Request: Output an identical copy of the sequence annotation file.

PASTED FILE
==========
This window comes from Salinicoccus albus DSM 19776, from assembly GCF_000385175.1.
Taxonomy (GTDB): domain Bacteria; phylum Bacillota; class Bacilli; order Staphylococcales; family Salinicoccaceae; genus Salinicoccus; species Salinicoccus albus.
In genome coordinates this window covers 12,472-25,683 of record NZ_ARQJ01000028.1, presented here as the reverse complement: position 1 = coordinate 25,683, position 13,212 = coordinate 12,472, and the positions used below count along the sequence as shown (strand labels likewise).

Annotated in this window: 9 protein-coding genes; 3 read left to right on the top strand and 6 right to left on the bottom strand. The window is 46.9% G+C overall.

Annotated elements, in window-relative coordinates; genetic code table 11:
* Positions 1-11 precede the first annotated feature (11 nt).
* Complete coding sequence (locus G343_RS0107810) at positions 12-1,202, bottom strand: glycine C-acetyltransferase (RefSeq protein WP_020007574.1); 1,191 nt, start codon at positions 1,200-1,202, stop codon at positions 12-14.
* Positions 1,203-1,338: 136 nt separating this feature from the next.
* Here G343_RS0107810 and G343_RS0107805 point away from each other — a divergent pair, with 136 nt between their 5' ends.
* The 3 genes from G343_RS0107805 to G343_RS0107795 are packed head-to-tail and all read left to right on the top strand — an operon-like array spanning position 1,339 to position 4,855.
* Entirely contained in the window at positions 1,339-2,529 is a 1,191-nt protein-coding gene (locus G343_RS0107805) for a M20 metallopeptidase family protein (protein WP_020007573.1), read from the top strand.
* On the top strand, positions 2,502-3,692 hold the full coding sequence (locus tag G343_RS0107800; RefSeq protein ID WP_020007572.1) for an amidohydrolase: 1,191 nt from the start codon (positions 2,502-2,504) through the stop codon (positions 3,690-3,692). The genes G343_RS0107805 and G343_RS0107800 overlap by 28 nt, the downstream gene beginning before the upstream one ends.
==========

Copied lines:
This window comes from Salinicoccus albus DSM 19776, from assembly GCF_000385175.1.
Taxonomy (GTDB): domain Bacteria; phylum Bacillota; class Bacilli; order Staphylococcales; family Salinicoccaceae; genus Salinicoccus; species Salinicoccus albus.
In genome coordinates this window covers 12,472-25,683 of record NZ_ARQJ01000028.1, presented here as the reverse complement: position 1 = coordinate 25,683, position 13,212 = coordinate 12,472, and the positions used below count along the sequence as shown (strand labels likewise).

Annotated in this window: 9 protein-coding genes; 3 read left to right on the top strand and 6 right to left on the bottom strand. The window is 46.9% G+C overall.

Annotated elements, in window-relative coordinates; genetic code table 11:
* Positions 1-11 precede the first annotated feature (11 nt).
* Complete coding sequence (locus G343_RS0107810) at positions 12-1,202, bottom strand: glycine C-acetyltransferase (RefSeq protein WP_020007574.1); 1,191 nt, start codon at positions 1,200-1,202, stop codon at positions 12-14.
* Positions 1,203-1,338: 136 nt separating this feature from the next.
* Here G343_RS0107810 and G343_RS0107805 point away from each other — a divergent pair, with 136 nt between their 5' ends.
* The 3 genes from G343_RS0107805 to G343_RS0107795 are packed head-to-tail and all read left to right on the top strand — an operon-like array spanning position 1,339 to position 4,855.
* Entirely contained in the window at positions 1,339-2,529 is a 1,191-nt protein-coding gene (locus G343_RS0107805) for a M20 metallopeptidase family protein (protein WP_020007573.1), read from the top strand.
* On the top strand, positions 2,502-3,692 hold the full coding sequence (locus tag G343_RS0107800; RefSeq protein ID WP_020007572.1) for an amidohydrolase: 1,191 nt from the start codon (positions 2,502-2,504) through the stop codon (positions 3,690-3,692). The genes G343_RS0107805 and G343_RS0107800 overlap by 28 nt, the downstream gene beginning before the upstream one ends.